I’m not a fan of Cardio-Pulmonary exercise tests (CPET). They’re exhausting. Professional athletes regularly enjoy them as part of their training regimes. Keen amateurs pay big bucks to have a go. And Phil would love love love to strap on the probes and push himself really hard. 😉 But not me- I’m not a fan. I dread them! Pedaling with dodgy lungs is hard. Pedaling with dodgy lungs, as the resistance increases, whilst covered in wires, wearing a suffocating mask… is incredibly hard. Especially as you can’t stop until you’ve no breathe left! 😛 Since developing Pulmonary Venous Occlusive Disease, they’ve been a yearly treat to monitor how effectively my lungs work during activity. However, one silver lining of Covid, is that all respiratory exams were postponed… until now. After almost a two year hiatus, I have been catching up on some long overdue tests.
As Covid-19 is an airborne virus, it has been unsafe for doctors to carry out tests than monitor respiratory conditions for the past year. Although I’ve had scans and x-rays and prods and pricks; all checks that involve exhaling and inhaling deeply, pushing out air as much as possible, or panting, have been a no-no. As, even when trying to only breathe into the tube or mask, at some point during the procedure, lungs react, or throats tickle… and the patient will inevitably cough and splutter all over the room. Leaving airborne particles floating around! Poor doctor, poor other patients! Particularly if they’d spluttered with coronavirus!
However at the start of this year, when coronavirus tests became more reliable and more readily available, my local hospitals recommenced respiratory tests once again. To ensure that I didn’t have Covid-19, I had to have a PCR test a few days before, and isolate until the appointment. Oxfordshire Hospital Trust had a drive-through coronavirus test centre for for this sole purpose. Cars queued up, answered questions at the first stop, and then were tested further on- kind of like McDonalds, but without the burgers! 😉 I have a sensitive gag-reflex, so was worried when the nurse wanted to stick the swab up my nose and throat himself. But amazingly he didn’t make me gag or sneeze or cough, and it was over in twenty seconds! He needs to teach me his technique! For one respiratory appointment, I was able to order a postal PCR test through the government system, as they now have an option for non-symptomatic people at their doctors request. So much quicker! And for all other non-respiratory appointments, I’ve been checking myself weekly with free lateral flow tests.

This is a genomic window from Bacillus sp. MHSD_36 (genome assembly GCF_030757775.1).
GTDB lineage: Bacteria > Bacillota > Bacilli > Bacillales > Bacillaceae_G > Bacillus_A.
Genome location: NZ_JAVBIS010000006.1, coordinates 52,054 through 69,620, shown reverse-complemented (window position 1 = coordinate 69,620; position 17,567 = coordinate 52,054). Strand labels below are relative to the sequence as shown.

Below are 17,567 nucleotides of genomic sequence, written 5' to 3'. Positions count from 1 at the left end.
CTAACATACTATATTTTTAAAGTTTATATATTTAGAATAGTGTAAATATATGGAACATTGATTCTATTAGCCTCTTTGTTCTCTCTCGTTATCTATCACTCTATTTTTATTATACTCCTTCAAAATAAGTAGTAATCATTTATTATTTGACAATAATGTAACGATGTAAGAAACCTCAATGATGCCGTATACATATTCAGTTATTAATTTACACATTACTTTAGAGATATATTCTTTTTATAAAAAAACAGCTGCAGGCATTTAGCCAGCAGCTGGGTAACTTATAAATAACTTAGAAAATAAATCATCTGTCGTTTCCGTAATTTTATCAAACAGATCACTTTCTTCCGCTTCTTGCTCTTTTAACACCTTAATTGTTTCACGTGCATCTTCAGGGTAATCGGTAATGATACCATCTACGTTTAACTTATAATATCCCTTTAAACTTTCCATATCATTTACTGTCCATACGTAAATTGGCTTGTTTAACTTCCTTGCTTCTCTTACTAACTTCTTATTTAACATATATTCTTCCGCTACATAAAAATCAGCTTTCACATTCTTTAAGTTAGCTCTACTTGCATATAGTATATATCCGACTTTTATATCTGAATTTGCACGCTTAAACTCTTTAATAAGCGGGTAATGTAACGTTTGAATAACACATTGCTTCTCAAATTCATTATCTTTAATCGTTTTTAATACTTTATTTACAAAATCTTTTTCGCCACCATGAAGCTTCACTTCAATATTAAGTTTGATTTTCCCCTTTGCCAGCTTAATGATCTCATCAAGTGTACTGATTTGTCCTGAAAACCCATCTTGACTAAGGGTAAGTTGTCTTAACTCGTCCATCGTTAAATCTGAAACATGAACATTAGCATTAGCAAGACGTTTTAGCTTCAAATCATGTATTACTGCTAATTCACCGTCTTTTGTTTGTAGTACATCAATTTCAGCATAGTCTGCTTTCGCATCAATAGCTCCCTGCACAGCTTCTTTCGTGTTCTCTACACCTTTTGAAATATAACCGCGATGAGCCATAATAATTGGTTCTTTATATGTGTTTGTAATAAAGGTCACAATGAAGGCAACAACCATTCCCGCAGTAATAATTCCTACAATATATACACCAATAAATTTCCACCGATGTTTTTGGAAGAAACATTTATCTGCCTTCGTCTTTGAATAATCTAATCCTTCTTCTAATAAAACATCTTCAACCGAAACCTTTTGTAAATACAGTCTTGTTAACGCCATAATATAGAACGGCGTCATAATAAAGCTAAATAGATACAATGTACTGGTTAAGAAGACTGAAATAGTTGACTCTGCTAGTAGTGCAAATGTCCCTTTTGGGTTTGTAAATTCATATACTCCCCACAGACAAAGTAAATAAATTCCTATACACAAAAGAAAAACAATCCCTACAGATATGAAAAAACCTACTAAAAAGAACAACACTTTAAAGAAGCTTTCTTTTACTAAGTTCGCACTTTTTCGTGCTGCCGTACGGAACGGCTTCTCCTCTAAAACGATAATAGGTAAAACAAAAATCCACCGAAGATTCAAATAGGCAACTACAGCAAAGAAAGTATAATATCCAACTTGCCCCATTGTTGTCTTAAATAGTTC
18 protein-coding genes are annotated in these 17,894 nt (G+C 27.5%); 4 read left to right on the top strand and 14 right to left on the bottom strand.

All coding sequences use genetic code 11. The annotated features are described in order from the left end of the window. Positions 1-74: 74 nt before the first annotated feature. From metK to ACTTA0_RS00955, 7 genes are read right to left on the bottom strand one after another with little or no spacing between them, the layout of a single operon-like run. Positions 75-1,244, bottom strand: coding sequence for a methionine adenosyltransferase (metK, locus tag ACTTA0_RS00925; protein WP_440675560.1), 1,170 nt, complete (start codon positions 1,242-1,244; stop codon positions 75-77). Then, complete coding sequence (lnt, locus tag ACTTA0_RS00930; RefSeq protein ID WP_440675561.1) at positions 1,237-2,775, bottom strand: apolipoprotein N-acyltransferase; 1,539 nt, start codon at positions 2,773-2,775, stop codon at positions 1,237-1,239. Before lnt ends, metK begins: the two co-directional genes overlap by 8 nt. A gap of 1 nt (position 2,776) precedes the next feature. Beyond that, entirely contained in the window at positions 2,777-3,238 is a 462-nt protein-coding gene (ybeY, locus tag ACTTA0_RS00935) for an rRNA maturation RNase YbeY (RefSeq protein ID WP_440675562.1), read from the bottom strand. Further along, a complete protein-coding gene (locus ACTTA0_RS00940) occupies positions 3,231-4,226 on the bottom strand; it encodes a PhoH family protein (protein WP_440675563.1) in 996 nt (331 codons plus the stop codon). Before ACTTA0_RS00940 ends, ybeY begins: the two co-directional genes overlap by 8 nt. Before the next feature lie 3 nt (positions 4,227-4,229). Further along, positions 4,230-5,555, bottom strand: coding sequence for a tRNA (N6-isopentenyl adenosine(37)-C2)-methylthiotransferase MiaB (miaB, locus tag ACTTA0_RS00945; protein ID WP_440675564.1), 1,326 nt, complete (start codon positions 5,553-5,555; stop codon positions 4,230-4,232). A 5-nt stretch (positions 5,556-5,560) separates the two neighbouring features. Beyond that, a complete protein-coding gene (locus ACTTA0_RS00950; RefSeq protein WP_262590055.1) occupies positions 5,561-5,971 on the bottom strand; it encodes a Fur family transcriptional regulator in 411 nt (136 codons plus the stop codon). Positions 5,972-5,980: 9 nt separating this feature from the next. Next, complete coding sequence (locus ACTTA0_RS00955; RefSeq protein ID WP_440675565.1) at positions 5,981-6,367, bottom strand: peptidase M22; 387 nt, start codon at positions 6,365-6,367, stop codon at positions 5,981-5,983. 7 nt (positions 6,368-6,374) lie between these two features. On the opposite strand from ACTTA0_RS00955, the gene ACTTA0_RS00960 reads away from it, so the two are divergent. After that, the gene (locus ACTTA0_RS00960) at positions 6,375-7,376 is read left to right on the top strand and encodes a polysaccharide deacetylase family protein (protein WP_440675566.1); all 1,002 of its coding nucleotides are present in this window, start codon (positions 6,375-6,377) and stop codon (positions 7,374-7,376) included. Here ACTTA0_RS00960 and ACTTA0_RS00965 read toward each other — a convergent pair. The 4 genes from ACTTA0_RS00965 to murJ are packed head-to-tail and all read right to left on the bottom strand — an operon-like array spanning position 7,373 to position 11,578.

And it all went well. 🙂 Amazingly, even the CPET wasn’t as horrendous as expected. 😛 The army doctor didn’t shout at me this time, so there were no tears. Instead I had a room full of cheerleaders, as apparently I’m an interesting case study, so had many medical spectators! 😛 Although the CPET is designed to test physical ability, it’s certainly a trial of the head too. It took enormous mental strength to keep calm, continue pedaling and not pull off my mask, when I reached my absolute limit and could not breathe! The lung function tests were over quicker than expected. Even though I’d not done any for almost two years, I remembered what to do, so didn’t need to repeat any. Phew. In the past few months, I’ve also had a chest X-ray, ECG, Echo-cardiogram, an INR self-monitor review, and the Six Minute Walk Test. I did the latter with my face mask on, as was doing it in a hospital corridor. Gees- I could barely breathe! Unsurprisingly, despite being currently functionally strong, I managed much less than normal (380m compared to 460m). So it kinda turned into a test of the affect of facemasks on breathing! 😉 I’ve also had face-to-face consultations with my GP and Pulmonary Hypertension team, and phone-call appointments with my transplant and respiratory teams. Back on the treadmill!
And amazingly, wonderfully, thankfully, everything is still looking good. 🙂 My heart is continuing to cope brilliantly despite the two chronic conditions, and looks almost normal. And my lungs seem stable. My TLCO score (how much oxygen my body can extract from my blood) was slightly lower than last time- 34% compared to 38% (a typical 40 year old woman of my size would score 100%). However we’re hoping the variance is due to doing the tests at a different hospital to normal, due to the pandemic. Apparently different machines and rooms and even weather can affect results! (hence why I repeat tests for different teams at different hospitals- as they only trust their own!). Amazingly, the Cardio-Pulmonary Exercise test showed that the amount of air my lungs can hold has slightly increased. And even better, my peak VO2 -the maximum amount of oxygen I use during intense exercise- has increased also (53% compared to 48%). However they also believe that I have a slight decrease in ventilatory efficiency, meaning my body is finding it harder to extract carbon dioxide. Unfortunately we’re not sure how much Co2 I’m retaining, as although they successfully extracted arterial blood before I started pedaling, they couldn’t get any afterwards, despite repeated prodding! Ergo poorly bruised arm! Retaining Co2 is bad news, but I don’t believe there’s anything we can do, so will just continue monitoring it. Physically, I’m feeling great and functioning well. Probably the strongest and healthiest since developing PH eight years ago. I’m able to garden for longer, play energetically with the dogs, and do more jobs and chores than ever before. I even nip up-and-down the dreaded stairs a few times daily! Life is good. 🙂